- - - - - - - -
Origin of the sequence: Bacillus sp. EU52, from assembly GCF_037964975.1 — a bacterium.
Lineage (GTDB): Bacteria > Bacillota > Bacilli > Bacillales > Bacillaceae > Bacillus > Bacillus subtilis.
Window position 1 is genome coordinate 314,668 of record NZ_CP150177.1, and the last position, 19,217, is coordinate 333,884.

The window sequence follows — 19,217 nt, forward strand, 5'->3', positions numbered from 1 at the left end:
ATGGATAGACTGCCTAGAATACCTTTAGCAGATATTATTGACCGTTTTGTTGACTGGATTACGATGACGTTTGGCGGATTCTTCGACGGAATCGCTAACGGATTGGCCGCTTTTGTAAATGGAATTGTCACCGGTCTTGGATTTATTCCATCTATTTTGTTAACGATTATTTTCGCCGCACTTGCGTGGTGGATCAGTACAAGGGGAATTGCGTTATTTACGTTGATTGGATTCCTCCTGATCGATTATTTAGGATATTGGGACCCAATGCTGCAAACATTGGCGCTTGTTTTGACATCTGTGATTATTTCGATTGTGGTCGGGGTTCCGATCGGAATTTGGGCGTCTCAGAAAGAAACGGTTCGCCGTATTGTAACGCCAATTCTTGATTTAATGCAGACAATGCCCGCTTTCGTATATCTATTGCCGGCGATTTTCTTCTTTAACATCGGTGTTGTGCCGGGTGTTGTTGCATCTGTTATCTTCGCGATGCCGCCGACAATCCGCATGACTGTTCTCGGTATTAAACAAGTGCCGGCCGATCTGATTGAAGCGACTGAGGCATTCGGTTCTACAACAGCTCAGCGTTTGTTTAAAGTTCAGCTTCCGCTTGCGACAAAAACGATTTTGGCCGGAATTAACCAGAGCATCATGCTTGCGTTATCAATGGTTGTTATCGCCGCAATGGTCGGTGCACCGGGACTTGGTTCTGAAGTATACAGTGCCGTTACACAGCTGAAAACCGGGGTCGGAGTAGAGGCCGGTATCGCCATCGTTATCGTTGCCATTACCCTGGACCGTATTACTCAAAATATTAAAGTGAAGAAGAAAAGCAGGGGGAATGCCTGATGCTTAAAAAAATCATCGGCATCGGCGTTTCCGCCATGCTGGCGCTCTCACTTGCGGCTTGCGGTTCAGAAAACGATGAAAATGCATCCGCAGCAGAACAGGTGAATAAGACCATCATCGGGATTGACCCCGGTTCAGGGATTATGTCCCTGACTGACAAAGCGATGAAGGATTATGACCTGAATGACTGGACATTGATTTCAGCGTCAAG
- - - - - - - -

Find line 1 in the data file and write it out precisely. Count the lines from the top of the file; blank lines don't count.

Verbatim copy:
Origin of the sequence: Bacillus sp. EU52, from assembly GCF_037964975.1 — a bacterium.